• Chado API for selects, inserts, updates, deletes, etc
  • Chado Schema API for obtaining Chado table structural information
  • Analyses API for creating new analysis modules
  • Module APIs (e.g. Tripal Feature module API, Tripal DB module API, etc).
  • Views API for integrating MViews and Chado tables with the Views module

The Tripal API documentation can be found here:

Materialized Views API

Materialized Views (MViews) are useful when querying the Chado database is slow. Chado is highly normalized which makes it a great data storage platform, but as a result can cause some queries to be slow. For web visitors slow queries may not be acceptable. Therefore, materialized views were introduced to Chado to alleviate search time. A materialized view is essentially a new database table that agglomerates data from multiple existing tables into a single table for easier access. The materialized view is typically populated from a single SQL query. The materialized view becomes a reformatted copy of existing data. Because the materialized view is a copy of existing data it must be updated and refreshed to include new data added to the normal Chado tables. For example, the Tripal Feature module uses an MView to provide a count of the number of sequence types an organism has in the feature table. Below is the SQL query used for to extract this information:

SELECT O.organism_id, O.genus, O.species, O.common_name,
   count(F.feature_id) as num_features,
   CVT.cvterm_id, as feature_type
FROM Organism O
   INNER JOIN Feature F           ON O.Organism_id = F.organism_id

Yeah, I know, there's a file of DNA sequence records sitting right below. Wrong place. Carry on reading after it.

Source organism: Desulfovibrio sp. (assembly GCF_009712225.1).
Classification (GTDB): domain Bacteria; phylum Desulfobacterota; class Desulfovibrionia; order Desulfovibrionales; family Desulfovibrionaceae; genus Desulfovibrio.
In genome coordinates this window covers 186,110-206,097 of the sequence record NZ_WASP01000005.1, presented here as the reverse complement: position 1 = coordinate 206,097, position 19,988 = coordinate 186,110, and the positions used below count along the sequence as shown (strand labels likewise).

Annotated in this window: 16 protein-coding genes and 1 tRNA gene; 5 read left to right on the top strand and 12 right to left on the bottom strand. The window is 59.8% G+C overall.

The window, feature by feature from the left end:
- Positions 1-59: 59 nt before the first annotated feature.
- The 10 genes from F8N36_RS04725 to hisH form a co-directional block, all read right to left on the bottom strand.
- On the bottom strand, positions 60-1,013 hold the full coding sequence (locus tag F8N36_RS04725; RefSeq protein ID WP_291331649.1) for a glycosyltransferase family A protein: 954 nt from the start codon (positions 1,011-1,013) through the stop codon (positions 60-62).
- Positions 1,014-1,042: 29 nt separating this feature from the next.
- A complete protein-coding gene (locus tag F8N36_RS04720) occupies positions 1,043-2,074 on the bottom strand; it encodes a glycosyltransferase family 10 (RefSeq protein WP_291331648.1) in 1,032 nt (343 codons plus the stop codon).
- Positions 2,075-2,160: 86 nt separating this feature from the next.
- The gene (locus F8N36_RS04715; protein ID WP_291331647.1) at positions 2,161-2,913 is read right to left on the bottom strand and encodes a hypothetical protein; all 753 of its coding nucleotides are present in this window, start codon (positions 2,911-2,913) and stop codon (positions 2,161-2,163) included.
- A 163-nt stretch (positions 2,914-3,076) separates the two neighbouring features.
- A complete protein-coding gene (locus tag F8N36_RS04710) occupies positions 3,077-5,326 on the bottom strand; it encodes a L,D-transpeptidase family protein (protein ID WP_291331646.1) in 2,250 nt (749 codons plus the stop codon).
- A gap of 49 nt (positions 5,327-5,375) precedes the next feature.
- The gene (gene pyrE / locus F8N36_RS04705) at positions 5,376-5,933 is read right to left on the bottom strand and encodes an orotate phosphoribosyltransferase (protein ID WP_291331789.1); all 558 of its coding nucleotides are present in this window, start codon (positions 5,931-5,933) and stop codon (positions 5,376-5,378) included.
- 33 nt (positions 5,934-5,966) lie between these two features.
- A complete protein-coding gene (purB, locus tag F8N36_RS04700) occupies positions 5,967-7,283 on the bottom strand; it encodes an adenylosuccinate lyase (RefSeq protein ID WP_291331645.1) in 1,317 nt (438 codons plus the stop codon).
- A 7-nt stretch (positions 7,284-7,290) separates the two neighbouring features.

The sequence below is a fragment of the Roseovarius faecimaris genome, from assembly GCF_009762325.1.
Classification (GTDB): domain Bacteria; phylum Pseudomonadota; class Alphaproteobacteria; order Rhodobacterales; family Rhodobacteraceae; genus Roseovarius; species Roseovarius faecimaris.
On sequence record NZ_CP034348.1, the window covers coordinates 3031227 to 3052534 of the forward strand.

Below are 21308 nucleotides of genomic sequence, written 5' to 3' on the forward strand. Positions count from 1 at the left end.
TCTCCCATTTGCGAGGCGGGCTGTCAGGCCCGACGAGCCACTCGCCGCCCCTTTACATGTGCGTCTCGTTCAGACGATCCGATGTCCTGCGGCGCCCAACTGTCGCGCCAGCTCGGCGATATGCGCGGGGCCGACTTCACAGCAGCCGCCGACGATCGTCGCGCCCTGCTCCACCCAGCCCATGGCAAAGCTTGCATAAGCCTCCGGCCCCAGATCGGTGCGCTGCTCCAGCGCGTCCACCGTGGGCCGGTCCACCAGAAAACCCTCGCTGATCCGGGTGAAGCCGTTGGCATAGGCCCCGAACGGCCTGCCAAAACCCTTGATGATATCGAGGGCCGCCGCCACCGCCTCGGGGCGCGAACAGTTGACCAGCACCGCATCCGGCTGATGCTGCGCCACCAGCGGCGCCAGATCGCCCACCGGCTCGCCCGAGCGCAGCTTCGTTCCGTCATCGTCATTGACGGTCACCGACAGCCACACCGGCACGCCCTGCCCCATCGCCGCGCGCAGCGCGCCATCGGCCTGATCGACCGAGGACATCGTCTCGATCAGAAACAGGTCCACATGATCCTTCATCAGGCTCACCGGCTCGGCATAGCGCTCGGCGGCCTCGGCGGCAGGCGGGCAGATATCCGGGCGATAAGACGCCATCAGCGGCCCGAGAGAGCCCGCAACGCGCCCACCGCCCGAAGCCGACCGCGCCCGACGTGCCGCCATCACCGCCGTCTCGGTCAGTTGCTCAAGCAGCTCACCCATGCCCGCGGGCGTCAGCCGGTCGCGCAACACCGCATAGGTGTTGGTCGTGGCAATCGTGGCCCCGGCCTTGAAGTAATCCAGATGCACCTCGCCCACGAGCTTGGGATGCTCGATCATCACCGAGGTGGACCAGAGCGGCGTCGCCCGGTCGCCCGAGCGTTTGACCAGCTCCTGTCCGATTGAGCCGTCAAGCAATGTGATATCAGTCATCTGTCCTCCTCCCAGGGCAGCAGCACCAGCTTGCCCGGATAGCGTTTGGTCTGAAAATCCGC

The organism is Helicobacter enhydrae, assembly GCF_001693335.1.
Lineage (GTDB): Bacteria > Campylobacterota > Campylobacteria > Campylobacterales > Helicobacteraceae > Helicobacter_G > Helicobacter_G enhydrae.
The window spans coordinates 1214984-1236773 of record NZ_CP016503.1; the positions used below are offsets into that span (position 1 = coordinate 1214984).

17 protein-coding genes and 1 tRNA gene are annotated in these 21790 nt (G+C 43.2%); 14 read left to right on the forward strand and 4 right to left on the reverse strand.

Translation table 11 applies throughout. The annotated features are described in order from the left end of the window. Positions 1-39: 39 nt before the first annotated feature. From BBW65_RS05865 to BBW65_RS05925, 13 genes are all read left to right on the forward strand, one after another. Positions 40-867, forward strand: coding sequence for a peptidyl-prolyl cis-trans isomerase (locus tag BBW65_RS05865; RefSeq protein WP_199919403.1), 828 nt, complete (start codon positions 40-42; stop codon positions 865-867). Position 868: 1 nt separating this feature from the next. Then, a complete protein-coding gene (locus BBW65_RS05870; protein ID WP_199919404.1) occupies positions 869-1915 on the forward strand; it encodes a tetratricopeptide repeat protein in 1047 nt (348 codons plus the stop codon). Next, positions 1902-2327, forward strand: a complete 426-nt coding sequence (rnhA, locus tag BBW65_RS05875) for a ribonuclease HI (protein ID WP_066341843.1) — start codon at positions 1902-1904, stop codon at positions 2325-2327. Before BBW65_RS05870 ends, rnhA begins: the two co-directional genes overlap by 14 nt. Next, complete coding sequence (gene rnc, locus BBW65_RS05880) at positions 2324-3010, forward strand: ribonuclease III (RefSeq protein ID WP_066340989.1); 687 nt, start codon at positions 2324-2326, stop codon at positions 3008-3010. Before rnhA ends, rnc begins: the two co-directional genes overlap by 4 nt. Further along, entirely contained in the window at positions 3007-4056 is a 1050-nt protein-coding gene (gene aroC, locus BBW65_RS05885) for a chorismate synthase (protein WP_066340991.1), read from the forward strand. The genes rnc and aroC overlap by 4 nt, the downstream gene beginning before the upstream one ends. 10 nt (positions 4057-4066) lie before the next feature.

INNER JOIN Cvterm CVT          ON F.type_id = CVT.cvterm_id
GROUP BY O.Organism_id, O.genus, O.species, O.common_name,

This query is too slow to execute for each visitor to the site, therefore an MView would be an appropriate solution. In this case a new table can be created called 'organism_feature_count' and populated with the results of the query above. Therefore, the above query is only executed one time, and the results needed to display on the page are easy available through a much simpler select statement in the new MView table.

Tripal provides a web-interface to allow a site administrator to create a materialized view using a custom SQL query. A mechanism for updating stale MViews is also available. However, Tripal also provides API functions to allow for creation and management of MViews from within a module. As an example, the SQL statement shown above is used to create an MView that is automatically added by the Tripal Feature module using the Tripal API. The functions provided by the API for manipulating MViews is described below.

A quick link to the functions available in the MViews API can be found here:

Controlled Vocabularies API

Chado makes heavy use of vocabularies. For instance, the feature table in Chado has a type_id column which has a foreign key constraint with the cvterm table. The cvterm table is where the terms from controlled vocabularies and ontologies are stored. This type_id column is used to speficy the type of feature (e.g. gene, protien, cDNA, etc.) Examples of publicly curated ontologies include the Relationship, Sequence, and the Gene Ontology. All of the property tables (e.g. featureprop, analysisprop, stockprop, etc) use vocabularies. When possible a public ontology or vocabulary should be used. Tripal provides a mechanism for loading remote and local ontologies to the site administrator. However, when an appropriate vocabulary is not available, Tripal provides an API for adding custom terms that may be needed by a module.

A quick link to the functions available in the Controlled Vocabulary API can be found here:

Jobs Management API